I must shrug on a mourning dress and pin on a brooch to commemorate Timothy Wilde, whose demise I grieve.

The third book of the Timothy Wilde mysteries has drawn its last extraordinary breath, having shared the stories of the New York City coppers starring Tim and Val Wilde, with Mercy Underhill, Elene Boehm, Silkie Marsh and Bird Daly.

In the first novel, The Gods of Gotham, the fledgling police force, powered by George Washington Matsell the police magistrate, served as night patrols throughout the city and waterfront. The police chief was a real New York presence. In 1859 Matsell published Vocabulum, or, The rogue’s lexicon: compiled from the most authentic sources. In various scenes throughout the trilogy he made notes of the “flash” language of the streets that Tim, Val and other characters spoke throughout the books. (Each novel has a handy glossary of flash terms).

Tim, he and his older brother being orphans due to a barn fire, was a talented bartender who had scrapped together savings with his sights on a future with lovely Mercy Underhill. Ironically the gigantic fire of 1845 changed his wealth, face and profession. His brother Val, a brilliant but well-rounded addict to anything, snagged Tim a job as a new policeman for the Five Point area, Ward 6, of New York, pretty much the armpit of the 1840s city. Child prostitutes, disease, starving Irish immigrants/rats, and ever-present corruption were punctuated with a new horror, the butchering of child-mabs.

Seven for the Secret, the second novel of the trilogy, peeked under the vermin-infested and opportunistic rocks of New York of the 1840s, this time exposing a hugely successful slave “recovery” scam carried out by blackbirders who captured free blacks and ship them off to a period, or lifetime, of slavery. As he and his partner sloshed through the crime, Timothy Wilde tenaciously puzzled through the murder of a beautiful black woman. The slavery ring proved lethally entangling and the murder exasperating to solve. Tim’s powers of deduction were noticed in the department. His experience sharpened him without hardening him, quite a delicate character development maneuver by Lindsay. Even though he did not know how to title this copper job, Tim was excellent at “deciphering unsolved mayhem”.

With the May 2015 release of The Fatal Flame Tim and his colorful partner, Jakob Piest, are on the trail of Ronan McGlynn who is turning an amazing profit sweet-talking lovely Irish maidens right off the ships into “manufacturing” jobs that are hellish introductions into prostitution. His description of their natural affinity for the profession leaves even readers feeling sullied. McGlynn was not the brain behind the operations. Tim wanted the mastermind.

Faye’s power of description is superlative. For instance I would recognize Piest anywhere. Lynday’s description of him as “honest as the frayed cuffs on his frock coat” and “resembles your friendlier breed of barnacle and talks like a knight-errant” set the stage for entertaining images each time he appeared. Add to that his physical description: “Mr. Piest’s bulging blue eyes and absent chin admittedly resemble a carp’s.” Throw in his heroism and the reader has another well-inked character to love. It makes a reader want to luxuriate in Lyndsay’s prose, rereading full pages and even chapters for the soothing salve of delicate word choice.

I found that flash had an allure or its own. The brothers, mabs, and new hawks use the language as it was intended, to conceal: “She was his peculiar…though she savvies now he was naught but a rabbit-sucker.“ Flash wording staccato in a dissonant rhythm. “…”I’m as prime on the muscle as any professional milling cove.”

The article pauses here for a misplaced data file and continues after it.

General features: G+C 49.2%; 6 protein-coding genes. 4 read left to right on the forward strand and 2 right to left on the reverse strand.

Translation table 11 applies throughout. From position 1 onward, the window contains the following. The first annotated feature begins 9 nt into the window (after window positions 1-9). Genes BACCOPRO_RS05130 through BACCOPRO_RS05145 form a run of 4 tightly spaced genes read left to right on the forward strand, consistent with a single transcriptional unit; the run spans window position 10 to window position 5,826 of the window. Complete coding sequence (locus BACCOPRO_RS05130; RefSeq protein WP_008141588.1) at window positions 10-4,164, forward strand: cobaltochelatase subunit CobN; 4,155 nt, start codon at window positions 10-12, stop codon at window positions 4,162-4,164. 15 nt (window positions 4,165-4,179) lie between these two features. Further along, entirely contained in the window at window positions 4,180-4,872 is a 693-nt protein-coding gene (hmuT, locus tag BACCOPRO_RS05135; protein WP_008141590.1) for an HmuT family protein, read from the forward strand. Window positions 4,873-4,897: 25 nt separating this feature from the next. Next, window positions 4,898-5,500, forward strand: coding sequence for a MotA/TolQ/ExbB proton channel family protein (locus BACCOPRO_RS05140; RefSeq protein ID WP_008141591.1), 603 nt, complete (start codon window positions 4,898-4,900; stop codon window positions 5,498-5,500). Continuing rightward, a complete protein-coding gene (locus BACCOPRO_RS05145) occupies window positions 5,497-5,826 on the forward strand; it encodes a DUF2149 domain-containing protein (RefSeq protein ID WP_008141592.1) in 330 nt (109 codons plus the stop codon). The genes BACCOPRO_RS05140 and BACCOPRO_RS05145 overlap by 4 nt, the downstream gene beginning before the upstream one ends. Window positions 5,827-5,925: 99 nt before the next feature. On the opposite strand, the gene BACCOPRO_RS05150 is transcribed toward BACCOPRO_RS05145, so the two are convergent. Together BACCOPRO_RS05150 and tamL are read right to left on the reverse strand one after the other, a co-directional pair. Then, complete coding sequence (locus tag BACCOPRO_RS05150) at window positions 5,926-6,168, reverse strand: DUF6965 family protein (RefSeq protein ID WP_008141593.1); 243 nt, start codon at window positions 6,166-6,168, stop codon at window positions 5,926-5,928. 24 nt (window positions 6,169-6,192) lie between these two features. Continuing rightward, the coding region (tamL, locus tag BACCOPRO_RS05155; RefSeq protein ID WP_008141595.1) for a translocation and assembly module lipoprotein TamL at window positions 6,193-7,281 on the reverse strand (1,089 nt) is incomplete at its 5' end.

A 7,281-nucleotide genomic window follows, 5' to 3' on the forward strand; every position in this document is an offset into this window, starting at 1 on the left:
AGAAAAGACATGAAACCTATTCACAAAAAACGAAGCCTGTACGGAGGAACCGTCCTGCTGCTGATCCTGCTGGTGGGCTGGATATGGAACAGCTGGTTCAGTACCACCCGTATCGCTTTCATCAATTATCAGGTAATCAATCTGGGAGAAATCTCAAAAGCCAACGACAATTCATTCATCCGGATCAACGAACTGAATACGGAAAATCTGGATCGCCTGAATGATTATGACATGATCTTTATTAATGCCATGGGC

New York City 1848 was the site of horrid employment conditions for women seamstresses. The lucky ones were employed in legitimate shops. Nonetheless the conditions and wages were unregulated and minimal. Malcontent male tailors’ livelihoods were threatened by their competition. Even worse was “outsourcing” to huddles of women who sewed in extreme conditions with little light, little food with desperate lives with emotional and mental instability. Lives of many of these women interweaved into the narration, with particular emphasis on an educated and spirited young woman who was willing to strike, Sally Woods. Seen as a spurned woman and an unsuccessful trouble causer, she was the first suspect when the fires at Alderman Robert Symmes’s properties started.

In a previous novel the alderman had offered to “take care” of Tim as he was tied to a chair in Tammany Hall. Now Symmes tried to bribe Val Wilde with his newest group of virginal Irish prostitutes, right off the boat. Val may have had his vices, but he was cavalier and full of integrity. Furious, Val determined to run against the alderman in the upcoming election.

Shrouded in mystery, Tim Wilde’s unrequited love, Mercy Underhill, returned from England and boarded with actors who hovered about her, sensing her fragility. When the first fire began on Pell Street at a Symmes establishment “saturated with tenants” Tim found traumatized Dunla Duffy watching the conflagration. Since Mercy adored helping the less fortunate, Tim asked her to care for Dunla. A symbiotic choice, as Mercy was a brilliant and charitable heroine, riddled with her own demons, not unlike her father in Gods of Gotham.

Fires at Symmes’ properties continued. Tim’s investigations lead him to questioning Sally Woods, whose intelligence and glibness memorized him. With all the evidence pointing toward her, she was eventually jailed at the Tomb. Seemingly unrelated events and people continued to bounce around Tim’s head and escaped into his doodles. He sketched a memorable personality into a warp and woof of the crime’s resolution.